Ice Climbing Adventure - Discover Ontario

Updated: Apr 8, 2019

In this video, I finally get around to my first ice-climbing adventure. My friend, Lorne, who owns the Base Camp 35 Guiding Service, guides my wife, Deena, and I as we climb a frozen waterfall. The experience was amazing and I only wish I had done it earlier.

Gearing up

We met up in the parking lot of the Ox-Narrows Restaurant & Lodge to get geared up. Lorne provided all of the gear - harnesses, boots, helmets, ice-axes, etc. Right off, I noticed the Ice-climbing boots were a cross between a ski boot and a hiking boot. After we got the gear on, we loaded up the climbing gear on ice sleds and trekked to location.

Getting ready

Before we could start climbing, there were a few things to tidy up; Lorne hiked to the top of the waterfall to secure ropes and anchors, so we could safely climb up to the top. Safety was our number one priority.

Next we had to learn how to swing the ice axe; apparently, there is a technique to that. With every swing, you hold the axe in line with your shoulder, so that when you swing back, your elbow comes all the way to your ear. If you swing from the wrist or elbow, you will get tired quickly.

After we got our axes buried nice and deep, Lorne showed us how to climb; kick in with your toes, the tip of your boot pointing up and your heels dropping down. To make it easier, lean back a bit on the axe before you kick.

When you have your feet in place, repeat the axe routine. The motion should go be something like; pick, kick, kick...pick, kick, kick.

The first climb

First up is Deena, after Lorne shows her how to tie a constrictor knot. Just to make sure she does not freak out halfway to the top, he gets her to climb a few feet first to check out her stance and let her test out the rope and harness. After that, she is good to go. I fly the drone and video her climb; Deena makes it look so easy - she has a nice natural flow to her movements that it is hard to believe this is her first ice-climb.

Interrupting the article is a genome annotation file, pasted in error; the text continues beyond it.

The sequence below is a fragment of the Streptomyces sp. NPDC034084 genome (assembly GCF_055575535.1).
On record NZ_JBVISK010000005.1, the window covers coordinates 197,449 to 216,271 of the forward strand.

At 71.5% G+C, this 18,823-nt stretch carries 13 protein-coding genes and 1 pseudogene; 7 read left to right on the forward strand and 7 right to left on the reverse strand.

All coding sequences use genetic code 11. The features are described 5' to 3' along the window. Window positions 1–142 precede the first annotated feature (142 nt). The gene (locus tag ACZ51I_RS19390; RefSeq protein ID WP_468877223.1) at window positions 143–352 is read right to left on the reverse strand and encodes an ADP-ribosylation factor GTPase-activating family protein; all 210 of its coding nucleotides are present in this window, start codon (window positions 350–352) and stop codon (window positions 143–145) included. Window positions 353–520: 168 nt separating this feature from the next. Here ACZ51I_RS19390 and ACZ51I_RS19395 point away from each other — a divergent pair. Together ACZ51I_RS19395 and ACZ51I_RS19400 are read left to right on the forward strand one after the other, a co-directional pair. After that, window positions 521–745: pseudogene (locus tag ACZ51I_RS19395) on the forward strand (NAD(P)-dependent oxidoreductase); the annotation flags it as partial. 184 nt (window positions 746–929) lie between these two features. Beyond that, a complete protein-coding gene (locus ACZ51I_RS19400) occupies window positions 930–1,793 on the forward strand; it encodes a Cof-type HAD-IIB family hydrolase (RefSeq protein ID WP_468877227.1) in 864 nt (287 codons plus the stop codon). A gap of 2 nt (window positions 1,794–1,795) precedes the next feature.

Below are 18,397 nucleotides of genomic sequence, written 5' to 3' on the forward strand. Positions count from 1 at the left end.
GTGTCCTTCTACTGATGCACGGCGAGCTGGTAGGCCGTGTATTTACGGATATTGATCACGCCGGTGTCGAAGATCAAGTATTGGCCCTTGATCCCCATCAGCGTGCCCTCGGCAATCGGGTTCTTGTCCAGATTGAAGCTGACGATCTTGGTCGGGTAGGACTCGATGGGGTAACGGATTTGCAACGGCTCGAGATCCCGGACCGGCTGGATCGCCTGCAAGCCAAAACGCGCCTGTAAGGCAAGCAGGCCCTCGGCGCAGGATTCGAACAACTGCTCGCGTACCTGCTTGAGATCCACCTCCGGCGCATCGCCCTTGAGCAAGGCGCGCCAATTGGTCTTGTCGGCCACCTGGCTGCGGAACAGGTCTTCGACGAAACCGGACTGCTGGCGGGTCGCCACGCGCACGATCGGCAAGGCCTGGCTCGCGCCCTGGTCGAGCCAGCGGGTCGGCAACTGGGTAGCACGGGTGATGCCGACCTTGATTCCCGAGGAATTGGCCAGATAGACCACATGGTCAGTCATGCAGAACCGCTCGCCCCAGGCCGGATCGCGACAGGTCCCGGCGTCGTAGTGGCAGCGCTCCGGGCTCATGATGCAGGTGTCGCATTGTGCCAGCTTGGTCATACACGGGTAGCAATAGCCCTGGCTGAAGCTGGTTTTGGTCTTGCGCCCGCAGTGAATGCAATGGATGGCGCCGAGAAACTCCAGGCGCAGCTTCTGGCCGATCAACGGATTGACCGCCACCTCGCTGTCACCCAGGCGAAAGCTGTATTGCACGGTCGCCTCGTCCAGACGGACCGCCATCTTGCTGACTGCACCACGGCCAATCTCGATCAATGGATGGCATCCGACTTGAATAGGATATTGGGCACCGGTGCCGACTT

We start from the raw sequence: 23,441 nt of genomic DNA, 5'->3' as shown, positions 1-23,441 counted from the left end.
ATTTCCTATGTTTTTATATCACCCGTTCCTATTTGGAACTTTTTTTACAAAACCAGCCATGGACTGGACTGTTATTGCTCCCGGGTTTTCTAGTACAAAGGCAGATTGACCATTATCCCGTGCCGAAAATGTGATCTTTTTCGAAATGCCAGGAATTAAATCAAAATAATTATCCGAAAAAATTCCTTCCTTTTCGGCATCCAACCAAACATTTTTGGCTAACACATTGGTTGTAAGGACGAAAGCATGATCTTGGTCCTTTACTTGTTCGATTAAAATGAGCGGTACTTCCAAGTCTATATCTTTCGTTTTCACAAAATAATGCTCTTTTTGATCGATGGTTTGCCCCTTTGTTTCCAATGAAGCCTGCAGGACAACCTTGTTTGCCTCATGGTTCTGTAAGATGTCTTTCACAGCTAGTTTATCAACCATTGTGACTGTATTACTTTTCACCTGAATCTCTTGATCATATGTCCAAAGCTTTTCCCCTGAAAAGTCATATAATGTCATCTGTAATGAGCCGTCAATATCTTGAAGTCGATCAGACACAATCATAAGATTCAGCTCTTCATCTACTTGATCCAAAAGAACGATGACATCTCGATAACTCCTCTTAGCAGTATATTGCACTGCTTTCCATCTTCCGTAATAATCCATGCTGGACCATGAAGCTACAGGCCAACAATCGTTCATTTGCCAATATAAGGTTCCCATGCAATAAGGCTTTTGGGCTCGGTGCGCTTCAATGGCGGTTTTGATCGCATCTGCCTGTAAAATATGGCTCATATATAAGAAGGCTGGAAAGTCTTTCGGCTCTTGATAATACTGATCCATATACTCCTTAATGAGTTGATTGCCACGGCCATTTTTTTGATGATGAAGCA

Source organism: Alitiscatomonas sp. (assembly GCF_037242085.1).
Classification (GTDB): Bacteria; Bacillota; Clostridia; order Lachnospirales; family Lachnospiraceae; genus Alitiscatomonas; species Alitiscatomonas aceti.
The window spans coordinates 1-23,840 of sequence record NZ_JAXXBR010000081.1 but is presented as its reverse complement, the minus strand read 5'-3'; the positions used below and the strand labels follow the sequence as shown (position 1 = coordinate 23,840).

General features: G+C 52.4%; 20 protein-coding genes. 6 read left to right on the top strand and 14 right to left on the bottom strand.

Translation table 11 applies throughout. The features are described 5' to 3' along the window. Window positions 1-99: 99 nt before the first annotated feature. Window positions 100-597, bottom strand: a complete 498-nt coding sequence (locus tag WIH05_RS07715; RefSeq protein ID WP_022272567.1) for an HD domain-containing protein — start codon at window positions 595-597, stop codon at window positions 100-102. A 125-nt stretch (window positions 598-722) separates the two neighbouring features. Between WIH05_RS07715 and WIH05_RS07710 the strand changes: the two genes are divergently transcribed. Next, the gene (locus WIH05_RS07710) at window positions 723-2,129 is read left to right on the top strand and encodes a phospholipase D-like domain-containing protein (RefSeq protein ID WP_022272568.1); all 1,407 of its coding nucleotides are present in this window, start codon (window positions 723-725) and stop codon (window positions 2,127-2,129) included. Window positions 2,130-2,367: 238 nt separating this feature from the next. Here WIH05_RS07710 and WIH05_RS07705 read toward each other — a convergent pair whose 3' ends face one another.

Then it was my turn. After some starting lessons from Lorne on how to place my foot correctly and balance my weight out, I was off. I got to the top without any real difficulties; and with some help from Lorne, I was back on the ground, quick and easy. My second climb was much higher and tougher too. Pity there are no pictures to show you guys...Deena was supposed to get those, but she got carried away taking selfies! The best part of the climb was the view from the top - seeing the world from the edge of a frozen waterfall? How awesome is that!!!

I honestly do not know why I did not do this earlier. I know it can feel intimidating when you are looking up at that forty foot wall of ice but with a good guide, like Lorne, it is really not that hard. If Deena and I could do it, you guys can.

You guys check Lorne out at http://www.basecamp35.com/


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